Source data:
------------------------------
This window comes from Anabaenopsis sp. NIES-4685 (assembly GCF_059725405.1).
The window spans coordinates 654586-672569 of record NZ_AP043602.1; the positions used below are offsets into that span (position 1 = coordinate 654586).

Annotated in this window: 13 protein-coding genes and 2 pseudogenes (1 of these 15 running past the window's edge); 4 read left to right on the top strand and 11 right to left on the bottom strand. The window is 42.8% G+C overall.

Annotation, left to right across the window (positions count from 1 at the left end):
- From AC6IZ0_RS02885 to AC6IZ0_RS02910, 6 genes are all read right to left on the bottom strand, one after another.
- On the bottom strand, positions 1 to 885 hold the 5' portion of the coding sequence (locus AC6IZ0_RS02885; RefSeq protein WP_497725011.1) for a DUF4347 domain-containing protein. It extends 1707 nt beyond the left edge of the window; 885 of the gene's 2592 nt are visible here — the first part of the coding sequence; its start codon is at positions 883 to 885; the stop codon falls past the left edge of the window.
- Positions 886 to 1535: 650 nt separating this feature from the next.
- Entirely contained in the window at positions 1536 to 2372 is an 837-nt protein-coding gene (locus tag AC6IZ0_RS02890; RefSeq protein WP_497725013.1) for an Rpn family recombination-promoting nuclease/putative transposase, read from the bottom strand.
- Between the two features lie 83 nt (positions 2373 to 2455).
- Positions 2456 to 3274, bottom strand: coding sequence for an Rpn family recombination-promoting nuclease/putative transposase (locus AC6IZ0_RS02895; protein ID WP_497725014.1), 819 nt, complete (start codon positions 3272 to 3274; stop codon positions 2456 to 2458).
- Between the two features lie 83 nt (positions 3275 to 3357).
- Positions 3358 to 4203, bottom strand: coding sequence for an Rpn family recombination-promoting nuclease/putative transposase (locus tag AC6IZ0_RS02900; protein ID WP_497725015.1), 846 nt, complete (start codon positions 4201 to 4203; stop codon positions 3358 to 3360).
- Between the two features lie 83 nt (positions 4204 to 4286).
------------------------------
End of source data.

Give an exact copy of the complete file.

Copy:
This window comes from Anabaenopsis sp. NIES-4685 (assembly GCF_059725405.1).
The window spans coordinates 654586-672569 of record NZ_AP043602.1; the positions used below are offsets into that span (position 1 = coordinate 654586).

Annotated in this window: 13 protein-coding genes and 2 pseudogenes (1 of these 15 running past the window's edge); 4 read left to right on the top strand and 11 right to left on the bottom strand. The window is 42.8% G+C overall.

Annotation, left to right across the window (positions count from 1 at the left end):
- From AC6IZ0_RS02885 to AC6IZ0_RS02910, 6 genes are all read right to left on the bottom strand, one after another.
- On the bottom strand, positions 1 to 885 hold the 5' portion of the coding sequence (locus AC6IZ0_RS02885; RefSeq protein WP_497725011.1) for a DUF4347 domain-containing protein. It extends 1707 nt beyond the left edge of the window; 885 of the gene's 2592 nt are visible here — the first part of the coding sequence; its start codon is at positions 883 to 885; the stop codon falls past the left edge of the window.
- Positions 886 to 1535: 650 nt separating this feature from the next.
- Entirely contained in the window at positions 1536 to 2372 is an 837-nt protein-coding gene (locus tag AC6IZ0_RS02890; RefSeq protein WP_497725013.1) for an Rpn family recombination-promoting nuclease/putative transposase, read from the bottom strand.
- Between the two features lie 83 nt (positions 2373 to 2455).
- Positions 2456 to 3274, bottom strand: coding sequence for an Rpn family recombination-promoting nuclease/putative transposase (locus AC6IZ0_RS02895; protein ID WP_497725014.1), 819 nt, complete (start codon positions 3272 to 3274; stop codon positions 2456 to 2458).
- Between the two features lie 83 nt (positions 3275 to 3357).
- Positions 3358 to 4203, bottom strand: coding sequence for an Rpn family recombination-promoting nuclease/putative transposase (locus tag AC6IZ0_RS02900; protein ID WP_497725015.1), 846 nt, complete (start codon positions 4201 to 4203; stop codon positions 3358 to 3360).
- Between the two features lie 83 nt (positions 4204 to 4286).